Sober doesn’t Suck!is a place for people to share their stories of drinking, addiction and recovery openly and honestly. There is no requirement of sobriety for posting, if you’re concerned about your using I want to hear from you too.
If you’d like to tell your story, your feelings about your own addiction or that of someone else in your life please head over to the Sober doesn’t Suck! page. Addiction affects the people around us, I’m interested in sharing all sides.
Thank you so much to Samantha for returning to write more for us, Samantha wrote her first piece in January titled Pickled by Alcohol. **The Julie in Samantha’s story isn’t the Julie from Sober Julie Doing Life**
I walked into my first meeting late. I sat in the back and had no desire to engage. My friend who recommended this meeting said, “You need to get a sponsor tonight.” Being arrogant and full of ego I walked up to the most attractive person in the room, who I felt had the most “authority” and asked if she would sponsor me. She said yes and then presented me with my requirements.
Julie and I met regularly and did real step work. We read each section out loud. We stopped and discussed the reading. We got on our knees and prayed. She even presented me with step work worksheets to complete and then review during our meetings. A few months into this process she said, “You need to have a service position.”
I wasn’t sure what that was. I reached out to someone at the next meeting and they handed me a list of positions. I quickly gravitated to “cookies.” Yes, I will do the cookies. And, so it began, four years of cookies.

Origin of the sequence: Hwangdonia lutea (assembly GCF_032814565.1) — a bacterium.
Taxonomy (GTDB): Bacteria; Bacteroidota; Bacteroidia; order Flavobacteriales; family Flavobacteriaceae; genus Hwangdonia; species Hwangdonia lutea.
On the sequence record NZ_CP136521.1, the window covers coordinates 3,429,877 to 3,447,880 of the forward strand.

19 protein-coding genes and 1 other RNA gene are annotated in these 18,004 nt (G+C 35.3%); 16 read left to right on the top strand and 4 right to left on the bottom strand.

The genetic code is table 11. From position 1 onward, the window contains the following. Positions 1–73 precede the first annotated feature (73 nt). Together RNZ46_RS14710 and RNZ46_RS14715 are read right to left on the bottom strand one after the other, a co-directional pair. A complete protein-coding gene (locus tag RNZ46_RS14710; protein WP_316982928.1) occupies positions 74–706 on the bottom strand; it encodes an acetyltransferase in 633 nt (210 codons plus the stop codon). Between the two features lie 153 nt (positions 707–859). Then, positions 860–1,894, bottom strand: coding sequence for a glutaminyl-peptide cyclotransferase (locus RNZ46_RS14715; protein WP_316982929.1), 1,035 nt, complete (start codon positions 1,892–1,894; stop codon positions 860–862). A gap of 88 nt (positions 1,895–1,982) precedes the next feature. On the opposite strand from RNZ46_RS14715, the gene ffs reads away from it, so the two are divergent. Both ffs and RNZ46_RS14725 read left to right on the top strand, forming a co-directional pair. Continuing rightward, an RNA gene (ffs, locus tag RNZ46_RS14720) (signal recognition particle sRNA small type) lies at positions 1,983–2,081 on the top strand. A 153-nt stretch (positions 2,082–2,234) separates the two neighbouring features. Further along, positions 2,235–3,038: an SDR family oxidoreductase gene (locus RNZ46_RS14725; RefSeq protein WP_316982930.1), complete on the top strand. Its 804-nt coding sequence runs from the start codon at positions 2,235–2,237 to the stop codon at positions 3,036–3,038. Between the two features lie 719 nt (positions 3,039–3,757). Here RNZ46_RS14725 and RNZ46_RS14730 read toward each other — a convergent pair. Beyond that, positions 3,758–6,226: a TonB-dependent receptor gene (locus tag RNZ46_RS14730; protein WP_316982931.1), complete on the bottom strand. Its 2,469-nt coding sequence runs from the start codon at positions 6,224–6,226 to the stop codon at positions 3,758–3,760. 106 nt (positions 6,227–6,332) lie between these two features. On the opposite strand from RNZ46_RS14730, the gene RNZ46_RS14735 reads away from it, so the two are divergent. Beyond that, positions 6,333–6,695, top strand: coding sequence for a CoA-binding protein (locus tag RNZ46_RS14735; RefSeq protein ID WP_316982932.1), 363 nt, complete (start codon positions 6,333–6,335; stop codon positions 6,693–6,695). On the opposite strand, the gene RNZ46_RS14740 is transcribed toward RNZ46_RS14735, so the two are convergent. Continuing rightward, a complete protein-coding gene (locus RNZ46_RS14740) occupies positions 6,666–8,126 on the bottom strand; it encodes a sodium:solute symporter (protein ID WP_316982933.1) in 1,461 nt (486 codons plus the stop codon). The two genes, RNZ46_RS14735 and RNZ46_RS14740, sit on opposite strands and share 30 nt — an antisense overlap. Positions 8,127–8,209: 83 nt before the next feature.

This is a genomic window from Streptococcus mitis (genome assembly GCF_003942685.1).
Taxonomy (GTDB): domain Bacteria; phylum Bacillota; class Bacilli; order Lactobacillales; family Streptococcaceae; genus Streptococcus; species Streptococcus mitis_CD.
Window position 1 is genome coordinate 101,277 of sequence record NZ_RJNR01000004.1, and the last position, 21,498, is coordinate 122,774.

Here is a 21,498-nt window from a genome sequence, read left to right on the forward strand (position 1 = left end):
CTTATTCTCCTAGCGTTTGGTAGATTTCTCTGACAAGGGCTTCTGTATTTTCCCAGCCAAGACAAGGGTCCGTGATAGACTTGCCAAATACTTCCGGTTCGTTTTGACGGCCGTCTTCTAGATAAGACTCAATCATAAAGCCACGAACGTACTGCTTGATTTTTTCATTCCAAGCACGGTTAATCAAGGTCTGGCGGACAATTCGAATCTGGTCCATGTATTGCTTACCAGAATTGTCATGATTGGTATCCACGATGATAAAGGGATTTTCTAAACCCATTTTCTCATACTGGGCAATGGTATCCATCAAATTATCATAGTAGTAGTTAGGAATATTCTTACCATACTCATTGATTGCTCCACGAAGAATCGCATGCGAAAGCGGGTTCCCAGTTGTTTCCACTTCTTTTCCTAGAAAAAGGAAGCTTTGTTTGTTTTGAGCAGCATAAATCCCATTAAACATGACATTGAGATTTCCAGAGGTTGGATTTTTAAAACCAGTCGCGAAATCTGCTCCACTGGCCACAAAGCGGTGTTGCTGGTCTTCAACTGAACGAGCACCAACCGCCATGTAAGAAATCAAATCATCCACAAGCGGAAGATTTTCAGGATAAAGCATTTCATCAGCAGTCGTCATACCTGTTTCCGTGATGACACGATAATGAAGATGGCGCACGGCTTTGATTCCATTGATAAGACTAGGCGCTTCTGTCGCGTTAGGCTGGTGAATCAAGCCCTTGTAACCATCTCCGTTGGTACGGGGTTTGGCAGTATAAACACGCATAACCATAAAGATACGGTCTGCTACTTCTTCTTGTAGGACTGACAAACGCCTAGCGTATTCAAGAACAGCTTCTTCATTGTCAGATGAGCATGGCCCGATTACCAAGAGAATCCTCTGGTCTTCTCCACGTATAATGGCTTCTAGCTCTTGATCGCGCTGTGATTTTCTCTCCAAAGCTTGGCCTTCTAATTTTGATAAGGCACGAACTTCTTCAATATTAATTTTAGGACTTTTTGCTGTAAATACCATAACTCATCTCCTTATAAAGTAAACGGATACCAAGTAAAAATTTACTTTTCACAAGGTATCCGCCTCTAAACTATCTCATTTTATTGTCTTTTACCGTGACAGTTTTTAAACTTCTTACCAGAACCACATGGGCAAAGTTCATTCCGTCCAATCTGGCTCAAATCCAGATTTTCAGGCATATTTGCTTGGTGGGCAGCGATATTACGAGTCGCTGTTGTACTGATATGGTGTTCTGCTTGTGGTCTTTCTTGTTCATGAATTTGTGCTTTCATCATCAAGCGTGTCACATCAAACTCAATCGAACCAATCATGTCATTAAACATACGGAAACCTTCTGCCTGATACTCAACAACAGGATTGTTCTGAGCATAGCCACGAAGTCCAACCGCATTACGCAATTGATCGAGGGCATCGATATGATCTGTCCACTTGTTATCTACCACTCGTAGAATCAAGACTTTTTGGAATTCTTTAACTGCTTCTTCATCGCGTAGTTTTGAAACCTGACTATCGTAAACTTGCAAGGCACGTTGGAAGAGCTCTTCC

In the program you can purchase the least expensive cookies and the group will be thrilled. You can also purchase moderate cookies and the group will be thrilled. You are provided an “allowance” for the weekly cookies. My ego tells me I am superwoman. I love to bake. So, I planned to bake all 100 cookies for this meeting.
The first week on the job I walked through the doors with pride carrying my tray of fresh-baked cookies. The group was thrilled. I was complimented all evening. People raved and raved about the home-baked cookies. I knew I had found my calling.
I loved planning the baking for the weekend. It was fun, it was creative and it kept me from drinking. As long as I had to bake for a few days and go to one meeting I was off to an excellent start. Ultimately, the drinking stopped but the cookies kept coming.
In meetings people would stand to praise me for my cookies. Speakers would begin their lead by saying this was the best meeting with fresh cookies. At least five people at every meeting would stop me and thank me. At this point I realized I was clearly something special. My ego that had hidden away for a few months was coming back in full form. There were nights I’m surprised I could get into my car because my head was so enormous.
One week, my good friend indicated another fellow who liked to bake wanted to bring treats. I was distraught. This was my job. Find another meeting to bring your baked goods I thought to myself. But, I’m accommodating and said that would be wonderful.